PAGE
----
The man cleared his throat and responded, “There is plenty of political propaganda. The story is simple. Fidel Castro nationalized dozens of American companies and in the give and take of foreign policy, Eisenhower stopped buying Cuban sugar, our main export product and then the legislature decreed a partial economic and financial embargo and then Kennedy strengthened it and in 1996, after Cuba shot down the four Brothers to the Rescue planes, Clinton codified it.” He drinks some mineral water from a bottle and continues:
“From whatever side you look at it, the Palace of the Revolution or White House, the embargo is the product of a political dispute that brought the dirty war and subversion on both sides. Fidel Castro believed he was licensed to export guerrillas to Latin America, support with arms and instructors the Colombian and El Salvadoran guerrillas, and offer political asylum to people from the United States who were terrorists and criminals,” he explains in a neutral voice.
He continues, “Of course in economic terms, Cuba has taken the brunt of that dirty war. Before 1959, 95% of our economic structure depended on trade with the United States. But in the 38 years we were subsidized by the Kremlin (1961-1989), the effects of the embargo were hardly noticed. If the Cuban government had been proactive and established a nationalist and sovereign strategy — without participating in the African wars which is one of the causes of the current extensive economic crisis, and had placed an emphasis on saving resources, economic expansion and a free market and doing business with the West — the current effects of the embargo would be minor.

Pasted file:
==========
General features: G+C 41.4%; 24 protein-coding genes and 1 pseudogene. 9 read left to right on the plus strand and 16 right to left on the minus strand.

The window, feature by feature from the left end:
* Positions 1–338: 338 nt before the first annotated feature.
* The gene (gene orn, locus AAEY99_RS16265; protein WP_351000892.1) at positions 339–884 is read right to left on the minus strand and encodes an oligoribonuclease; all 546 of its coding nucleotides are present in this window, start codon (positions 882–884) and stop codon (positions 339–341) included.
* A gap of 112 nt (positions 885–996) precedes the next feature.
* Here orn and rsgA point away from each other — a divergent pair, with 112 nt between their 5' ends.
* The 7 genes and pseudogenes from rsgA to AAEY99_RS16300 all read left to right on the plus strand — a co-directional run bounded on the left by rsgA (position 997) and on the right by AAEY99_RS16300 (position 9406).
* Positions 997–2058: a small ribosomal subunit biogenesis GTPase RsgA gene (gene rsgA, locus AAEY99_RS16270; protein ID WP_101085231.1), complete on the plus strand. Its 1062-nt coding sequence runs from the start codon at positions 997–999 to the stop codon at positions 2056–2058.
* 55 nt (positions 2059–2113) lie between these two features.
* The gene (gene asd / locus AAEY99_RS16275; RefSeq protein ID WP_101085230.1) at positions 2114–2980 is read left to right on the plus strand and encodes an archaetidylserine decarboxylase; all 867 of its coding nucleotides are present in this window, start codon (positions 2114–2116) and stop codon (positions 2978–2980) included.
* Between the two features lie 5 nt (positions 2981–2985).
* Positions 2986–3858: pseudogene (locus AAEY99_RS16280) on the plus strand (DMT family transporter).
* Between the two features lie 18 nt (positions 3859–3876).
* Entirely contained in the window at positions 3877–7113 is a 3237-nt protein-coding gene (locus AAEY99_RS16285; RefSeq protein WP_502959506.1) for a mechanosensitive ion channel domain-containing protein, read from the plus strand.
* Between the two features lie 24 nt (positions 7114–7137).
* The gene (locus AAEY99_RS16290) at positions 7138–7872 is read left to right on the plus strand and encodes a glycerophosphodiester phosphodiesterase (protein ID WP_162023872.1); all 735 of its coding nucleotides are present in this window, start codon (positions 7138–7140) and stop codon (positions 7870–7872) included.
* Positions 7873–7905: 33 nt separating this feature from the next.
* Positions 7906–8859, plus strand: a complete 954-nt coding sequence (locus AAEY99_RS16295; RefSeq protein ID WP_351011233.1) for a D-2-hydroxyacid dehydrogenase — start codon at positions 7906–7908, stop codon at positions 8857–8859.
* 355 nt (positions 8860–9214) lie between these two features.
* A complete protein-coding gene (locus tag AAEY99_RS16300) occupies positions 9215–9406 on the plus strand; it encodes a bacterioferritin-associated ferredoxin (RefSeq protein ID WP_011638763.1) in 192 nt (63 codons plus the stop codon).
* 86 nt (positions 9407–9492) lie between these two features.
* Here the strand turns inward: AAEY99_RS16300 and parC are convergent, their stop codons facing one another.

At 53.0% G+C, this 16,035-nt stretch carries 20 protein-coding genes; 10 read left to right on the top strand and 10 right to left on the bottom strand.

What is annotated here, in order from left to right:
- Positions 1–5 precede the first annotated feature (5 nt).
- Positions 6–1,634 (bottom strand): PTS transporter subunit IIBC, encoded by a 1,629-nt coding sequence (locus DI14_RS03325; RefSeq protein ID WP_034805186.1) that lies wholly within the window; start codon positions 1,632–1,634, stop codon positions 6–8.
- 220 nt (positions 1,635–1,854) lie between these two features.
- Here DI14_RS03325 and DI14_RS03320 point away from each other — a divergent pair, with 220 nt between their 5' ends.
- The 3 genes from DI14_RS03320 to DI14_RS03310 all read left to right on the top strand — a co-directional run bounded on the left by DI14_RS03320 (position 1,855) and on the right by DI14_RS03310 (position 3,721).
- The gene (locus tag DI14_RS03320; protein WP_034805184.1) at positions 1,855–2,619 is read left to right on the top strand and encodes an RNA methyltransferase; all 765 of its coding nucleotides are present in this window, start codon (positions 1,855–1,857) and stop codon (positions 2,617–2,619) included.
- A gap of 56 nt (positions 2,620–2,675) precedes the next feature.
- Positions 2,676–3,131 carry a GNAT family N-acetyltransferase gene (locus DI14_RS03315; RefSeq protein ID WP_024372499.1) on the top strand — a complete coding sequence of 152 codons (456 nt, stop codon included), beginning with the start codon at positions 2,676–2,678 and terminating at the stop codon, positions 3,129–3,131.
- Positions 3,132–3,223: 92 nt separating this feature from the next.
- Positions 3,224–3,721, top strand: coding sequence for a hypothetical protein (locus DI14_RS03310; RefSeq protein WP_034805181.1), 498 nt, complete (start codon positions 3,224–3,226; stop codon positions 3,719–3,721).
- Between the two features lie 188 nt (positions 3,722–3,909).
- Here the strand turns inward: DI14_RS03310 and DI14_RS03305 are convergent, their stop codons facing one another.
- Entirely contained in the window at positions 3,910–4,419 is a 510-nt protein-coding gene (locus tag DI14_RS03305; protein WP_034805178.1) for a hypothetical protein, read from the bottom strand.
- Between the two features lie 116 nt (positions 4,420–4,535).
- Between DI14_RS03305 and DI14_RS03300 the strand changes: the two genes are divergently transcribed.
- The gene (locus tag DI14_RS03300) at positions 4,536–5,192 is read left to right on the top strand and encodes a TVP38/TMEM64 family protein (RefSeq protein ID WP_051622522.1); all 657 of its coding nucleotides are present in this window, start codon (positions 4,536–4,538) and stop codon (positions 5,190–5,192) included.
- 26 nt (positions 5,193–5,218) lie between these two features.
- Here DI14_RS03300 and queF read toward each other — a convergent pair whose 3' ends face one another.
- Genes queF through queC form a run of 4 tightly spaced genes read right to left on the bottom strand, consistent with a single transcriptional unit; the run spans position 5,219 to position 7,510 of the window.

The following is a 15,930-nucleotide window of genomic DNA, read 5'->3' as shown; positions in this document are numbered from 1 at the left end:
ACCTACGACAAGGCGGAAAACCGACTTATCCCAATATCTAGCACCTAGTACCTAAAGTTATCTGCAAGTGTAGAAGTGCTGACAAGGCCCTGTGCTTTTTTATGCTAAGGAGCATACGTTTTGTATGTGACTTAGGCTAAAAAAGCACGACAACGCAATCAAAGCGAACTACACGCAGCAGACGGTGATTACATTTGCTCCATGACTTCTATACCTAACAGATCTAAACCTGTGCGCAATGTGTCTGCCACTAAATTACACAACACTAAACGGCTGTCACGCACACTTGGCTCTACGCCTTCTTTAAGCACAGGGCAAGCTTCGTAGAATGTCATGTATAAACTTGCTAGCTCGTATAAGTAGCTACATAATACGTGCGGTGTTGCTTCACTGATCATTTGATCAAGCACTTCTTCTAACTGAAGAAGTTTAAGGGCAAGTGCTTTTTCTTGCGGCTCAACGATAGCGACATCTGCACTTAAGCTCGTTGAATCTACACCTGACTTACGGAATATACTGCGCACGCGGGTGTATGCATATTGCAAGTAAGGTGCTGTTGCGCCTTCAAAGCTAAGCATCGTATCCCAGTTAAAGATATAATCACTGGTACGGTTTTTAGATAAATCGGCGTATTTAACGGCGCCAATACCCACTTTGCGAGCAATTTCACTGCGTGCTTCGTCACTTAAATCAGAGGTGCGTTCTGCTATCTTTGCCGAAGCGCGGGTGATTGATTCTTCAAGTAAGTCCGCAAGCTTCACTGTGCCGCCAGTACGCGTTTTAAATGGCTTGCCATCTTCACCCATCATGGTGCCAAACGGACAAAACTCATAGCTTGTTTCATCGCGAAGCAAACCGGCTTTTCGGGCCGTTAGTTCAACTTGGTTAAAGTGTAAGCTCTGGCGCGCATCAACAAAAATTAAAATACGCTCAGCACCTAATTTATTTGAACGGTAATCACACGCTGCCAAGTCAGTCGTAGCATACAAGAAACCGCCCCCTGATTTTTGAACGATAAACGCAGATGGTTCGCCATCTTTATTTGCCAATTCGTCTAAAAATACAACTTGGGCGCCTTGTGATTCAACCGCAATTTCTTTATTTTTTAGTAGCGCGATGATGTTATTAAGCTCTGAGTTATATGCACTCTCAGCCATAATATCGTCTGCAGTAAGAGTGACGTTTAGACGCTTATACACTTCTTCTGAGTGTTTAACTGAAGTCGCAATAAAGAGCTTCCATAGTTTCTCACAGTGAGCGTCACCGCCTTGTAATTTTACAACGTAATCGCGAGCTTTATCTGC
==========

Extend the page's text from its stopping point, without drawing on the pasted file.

“It is a heavy burden, especially financially, because transactions can’t be made in dollars and that increases the costs of freight and exports. The US Office of Foreign Assets Control’s closing of foreign banks to commerce with Cuba has been a hard blow to credit and businesses. But since December 17th [the day Cuba and the US announced a reestablishment of relations], Obama has partially dismantled the embargo.”